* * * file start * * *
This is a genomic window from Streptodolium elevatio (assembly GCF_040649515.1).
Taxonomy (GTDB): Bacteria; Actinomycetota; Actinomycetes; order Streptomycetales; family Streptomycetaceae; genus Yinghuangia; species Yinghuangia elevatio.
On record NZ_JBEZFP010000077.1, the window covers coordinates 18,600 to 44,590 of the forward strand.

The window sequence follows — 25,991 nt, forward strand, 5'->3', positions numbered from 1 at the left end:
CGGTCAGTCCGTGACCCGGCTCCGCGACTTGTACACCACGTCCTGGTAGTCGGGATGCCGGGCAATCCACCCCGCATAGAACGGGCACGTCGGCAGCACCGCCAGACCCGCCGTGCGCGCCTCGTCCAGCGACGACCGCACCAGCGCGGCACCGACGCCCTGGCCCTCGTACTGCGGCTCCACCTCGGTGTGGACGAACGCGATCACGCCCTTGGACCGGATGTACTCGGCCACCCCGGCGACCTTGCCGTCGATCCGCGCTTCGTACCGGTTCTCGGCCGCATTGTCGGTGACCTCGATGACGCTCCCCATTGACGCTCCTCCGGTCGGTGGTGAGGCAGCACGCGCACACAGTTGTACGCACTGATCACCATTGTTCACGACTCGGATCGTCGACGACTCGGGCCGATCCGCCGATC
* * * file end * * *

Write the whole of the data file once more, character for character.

This is a genomic window from Streptodolium elevatio (assembly GCF_040649515.1).
Taxonomy (GTDB): Bacteria; Actinomycetota; Actinomycetes; order Streptomycetales; family Streptomycetaceae; genus Yinghuangia; species Yinghuangia elevatio.
On record NZ_JBEZFP010000077.1, the window covers coordinates 18,600 to 44,590 of the forward strand.

The window sequence follows — 25,991 nt, forward strand, 5'->3', positions numbered from 1 at the left end:
CGGTCAGTCCGTGACCCGGCTCCGCGACTTGTACACCACGTCCTGGTAGTCGGGATGCCGGGCAATCCACCCCGCATAGAACGGGCACGTCGGCAGCACCGCCAGACCCGCCGTGCGCGCCTCGTCCAGCGACGACCGCACCAGCGCGGCACCGACGCCCTGGCCCTCGTACTGCGGCTCCACCTCGGTGTGGACGAACGCGATCACGCCCTTGGACCGGATGTACTCGGCCACCCCGGCGACCTTGCCGTCGATCCGCGCTTCGTACCGGTTCTCGGCCGCATTGTCGGTGACCTCGATGACGCTCCCCATTGACGCTCCTCCGGTCGGTGGTGAGGCAGCACGCGCACACAGTTGTACGCACTGATCACCATTGTTCACGACTCGGATCGTCGACGACTCGGGCCGATCCGCCGATC